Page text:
A Star Spangled Blog Post

I just watched another video on YouTube where another singer passionately belted out another rendition of The Star Spangled Banner.

Imagine the morning of September 14, 1814. The War of 1812 had recently ramped up, and after Napoleon’s defeat at the Battle of Waterloo in April 1814, the British forces turned their full attention to battle against the young American colonies.

From a ship anchored in Baltimore’s harbor, Francis Scott Key had been captured in an earlier battle. He watched helplessly as Fort McHenry withstood 25 hours of British bombardment. Would this key battle in the second war of American independence be victorious? Or would this battle be a major win for Great Britain?

On the back side of a letter, he penned the first verse of his poem “Defence of Fort M’Henry.” He continued to work on the poem until it was completed with four verses.

Today, we often sing the first verse.

Oh, say can you see by the dawn’s early light
What so proudly we hailed at the twilight’s last gleaming?
Whose broad stripes and bright stars thru the perilous fight,
O’er the ramparts we watched were so gallantly streaming?
And the rocket’s red glare, the bombs bursting in air,
Gave proof through the night that our flag was still there.
Oh, say does that star-spangled banner yet wave
O’er the land of the free and the home of the brave?

Do you notice the last line ends in a question mark? Mr. Key could see the bombs all night. There were no street lights. CNN, Fox News, nor the BBC were available on his smart phone to update him with information. He could only wait anxiously through the night to learn if the beloved American Flag – and the nation he loved – would rise in the morning, or be replaced by a white flag of surrender?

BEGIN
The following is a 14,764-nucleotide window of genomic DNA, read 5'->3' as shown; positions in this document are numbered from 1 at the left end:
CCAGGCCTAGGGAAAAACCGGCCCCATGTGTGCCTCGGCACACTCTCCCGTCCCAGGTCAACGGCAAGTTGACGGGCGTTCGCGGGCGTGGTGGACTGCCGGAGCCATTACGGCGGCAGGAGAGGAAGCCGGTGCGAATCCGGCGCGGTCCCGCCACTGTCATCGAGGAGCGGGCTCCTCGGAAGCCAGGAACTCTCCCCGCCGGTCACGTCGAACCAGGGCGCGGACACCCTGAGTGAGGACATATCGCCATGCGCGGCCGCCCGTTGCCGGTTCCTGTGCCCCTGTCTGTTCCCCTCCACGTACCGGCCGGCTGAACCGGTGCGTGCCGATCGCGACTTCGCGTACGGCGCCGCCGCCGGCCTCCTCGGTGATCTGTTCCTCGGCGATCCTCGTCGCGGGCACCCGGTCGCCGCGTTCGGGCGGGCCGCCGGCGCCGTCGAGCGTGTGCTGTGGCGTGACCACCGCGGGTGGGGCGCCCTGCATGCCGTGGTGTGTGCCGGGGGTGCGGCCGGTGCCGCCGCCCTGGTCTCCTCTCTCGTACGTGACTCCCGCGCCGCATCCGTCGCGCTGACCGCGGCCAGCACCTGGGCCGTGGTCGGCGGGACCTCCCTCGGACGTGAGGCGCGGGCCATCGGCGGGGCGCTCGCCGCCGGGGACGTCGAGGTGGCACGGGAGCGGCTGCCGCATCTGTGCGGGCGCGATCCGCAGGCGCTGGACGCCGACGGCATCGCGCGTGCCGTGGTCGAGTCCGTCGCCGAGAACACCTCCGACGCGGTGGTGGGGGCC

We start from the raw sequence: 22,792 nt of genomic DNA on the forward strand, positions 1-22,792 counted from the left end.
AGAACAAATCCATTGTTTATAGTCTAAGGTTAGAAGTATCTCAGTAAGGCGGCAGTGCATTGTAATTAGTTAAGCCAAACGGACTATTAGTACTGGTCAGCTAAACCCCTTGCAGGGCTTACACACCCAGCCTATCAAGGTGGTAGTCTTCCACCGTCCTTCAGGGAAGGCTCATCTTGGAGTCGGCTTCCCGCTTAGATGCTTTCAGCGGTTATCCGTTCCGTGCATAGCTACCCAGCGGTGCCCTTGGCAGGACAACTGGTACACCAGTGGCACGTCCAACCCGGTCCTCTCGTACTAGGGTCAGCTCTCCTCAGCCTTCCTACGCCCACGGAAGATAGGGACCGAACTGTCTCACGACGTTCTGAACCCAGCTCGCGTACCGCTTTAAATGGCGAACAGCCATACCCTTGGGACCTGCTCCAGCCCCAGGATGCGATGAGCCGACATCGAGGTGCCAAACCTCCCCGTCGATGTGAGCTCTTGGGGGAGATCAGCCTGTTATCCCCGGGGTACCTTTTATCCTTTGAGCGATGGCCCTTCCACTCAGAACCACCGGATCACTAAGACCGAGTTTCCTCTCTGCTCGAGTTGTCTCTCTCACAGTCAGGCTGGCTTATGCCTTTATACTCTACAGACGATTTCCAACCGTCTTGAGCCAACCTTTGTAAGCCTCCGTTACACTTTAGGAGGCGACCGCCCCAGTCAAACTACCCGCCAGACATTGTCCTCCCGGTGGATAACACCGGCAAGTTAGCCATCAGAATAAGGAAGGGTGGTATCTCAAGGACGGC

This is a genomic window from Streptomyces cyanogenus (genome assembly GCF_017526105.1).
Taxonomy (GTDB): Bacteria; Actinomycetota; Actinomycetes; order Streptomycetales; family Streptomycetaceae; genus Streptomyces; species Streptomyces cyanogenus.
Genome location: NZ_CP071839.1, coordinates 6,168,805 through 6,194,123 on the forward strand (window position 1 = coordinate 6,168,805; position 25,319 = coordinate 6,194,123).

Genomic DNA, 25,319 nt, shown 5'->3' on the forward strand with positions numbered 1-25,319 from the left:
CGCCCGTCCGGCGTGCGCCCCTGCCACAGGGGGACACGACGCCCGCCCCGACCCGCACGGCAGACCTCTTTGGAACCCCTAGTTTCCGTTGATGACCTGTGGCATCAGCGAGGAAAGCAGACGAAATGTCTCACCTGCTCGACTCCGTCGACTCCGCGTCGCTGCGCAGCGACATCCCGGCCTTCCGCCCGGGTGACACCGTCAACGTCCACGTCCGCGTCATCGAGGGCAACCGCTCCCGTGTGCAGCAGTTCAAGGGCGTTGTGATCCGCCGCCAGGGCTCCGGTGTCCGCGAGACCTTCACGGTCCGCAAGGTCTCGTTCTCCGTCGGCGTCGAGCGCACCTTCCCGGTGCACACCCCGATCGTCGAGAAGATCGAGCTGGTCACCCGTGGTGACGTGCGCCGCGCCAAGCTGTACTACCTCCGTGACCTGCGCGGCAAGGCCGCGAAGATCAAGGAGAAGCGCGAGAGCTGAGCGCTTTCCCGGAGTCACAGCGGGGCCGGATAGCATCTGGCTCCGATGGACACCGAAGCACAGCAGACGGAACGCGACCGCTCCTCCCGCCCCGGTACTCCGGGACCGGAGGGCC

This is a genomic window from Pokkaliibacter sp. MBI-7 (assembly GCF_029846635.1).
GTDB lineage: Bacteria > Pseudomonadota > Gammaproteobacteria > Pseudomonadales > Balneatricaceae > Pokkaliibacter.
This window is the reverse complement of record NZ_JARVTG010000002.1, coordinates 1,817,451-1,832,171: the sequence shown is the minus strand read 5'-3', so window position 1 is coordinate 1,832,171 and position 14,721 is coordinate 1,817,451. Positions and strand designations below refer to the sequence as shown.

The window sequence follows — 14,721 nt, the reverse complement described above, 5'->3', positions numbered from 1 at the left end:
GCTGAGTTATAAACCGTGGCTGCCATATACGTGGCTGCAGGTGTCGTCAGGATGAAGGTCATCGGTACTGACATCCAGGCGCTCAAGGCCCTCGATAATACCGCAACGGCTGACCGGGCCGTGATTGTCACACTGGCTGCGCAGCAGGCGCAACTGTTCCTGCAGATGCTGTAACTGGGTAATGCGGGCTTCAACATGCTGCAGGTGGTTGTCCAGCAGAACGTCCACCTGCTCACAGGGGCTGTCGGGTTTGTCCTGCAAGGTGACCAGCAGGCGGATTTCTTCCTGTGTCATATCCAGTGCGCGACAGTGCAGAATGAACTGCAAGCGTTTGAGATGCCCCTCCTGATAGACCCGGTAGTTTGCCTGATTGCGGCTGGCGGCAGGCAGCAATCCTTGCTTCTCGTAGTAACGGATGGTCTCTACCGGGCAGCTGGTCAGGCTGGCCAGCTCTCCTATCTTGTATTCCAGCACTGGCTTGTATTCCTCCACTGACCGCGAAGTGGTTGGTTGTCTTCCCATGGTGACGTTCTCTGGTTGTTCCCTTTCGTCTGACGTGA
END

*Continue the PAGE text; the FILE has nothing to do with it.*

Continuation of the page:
If you stop singing with the song after that verse, you don’t find out the answer. If you end the song with that verse, there is no point in singing the song at all! Yet over and over, I hear singers end with great emphasis and crescendo asking that question, when instead it should be lowering to a feeling of desperation, anxiety, hope, courage, fear, and faith.

So here I repost the rest of the lyrics. Imagine the silence of the morning. The first rays of the sun appearing – the gleam of the mornings first beam. This is what Francis Scott Key saw in answer to his question. Notice that this verse ends in an exclamation point! This is where the crescendo properly belongs!

On the shore, dimly seen through the mists of the deep,
Where the foe’s haughty host in dread silence reposes,
What is that which the breeze, o’er the towering steep,
As it fitfully blows, half conceals, half discloses?
Now it catches the gleam of the morning’s first beam,
In full glory reflected now shines in the stream:
‘Tis the star-spangled banner! Oh long may it wave
O’er the land of the free and the home of the brave!

The next verse taunts the enemy a bit as it rejoices in the war’s victory. (If a singer were to choose to cut a verse from a performance, this would be my choice.)

And where is that band who so vauntingly swore
That the havoc of war and the battle’s confusion,
A home and a country should leave us no more!
Their blood has washed out their foul footsteps’ pollution.
No refuge could save the hireling and slave
From the terror of flight, or the gloom of the grave:
And the star-spangled banner in triumph doth wave
O’er the land of the free and the home of the brave!

The final verse is a humble prayer, attributing to God thanks for rescuing the land from the hands of the enemy.

Oh! thus be it ever, when freemen shall stand
Between their loved home and the war’s desolation!
Blest with victory and peace, may the heav’n rescued land
Praise the Power that hath made and preserved us a nation.
Then conquer we must, when our cause it is just,
And this be our motto: “In God is our trust.”
And the star-spangled banner in triumph shall wave
O’er the land of the free and the home of the brave!

It was an amazing poem. I love the raw emotion captured within the composition and rhyme. I wish that our attention span were longer, and that singers could sing it all.

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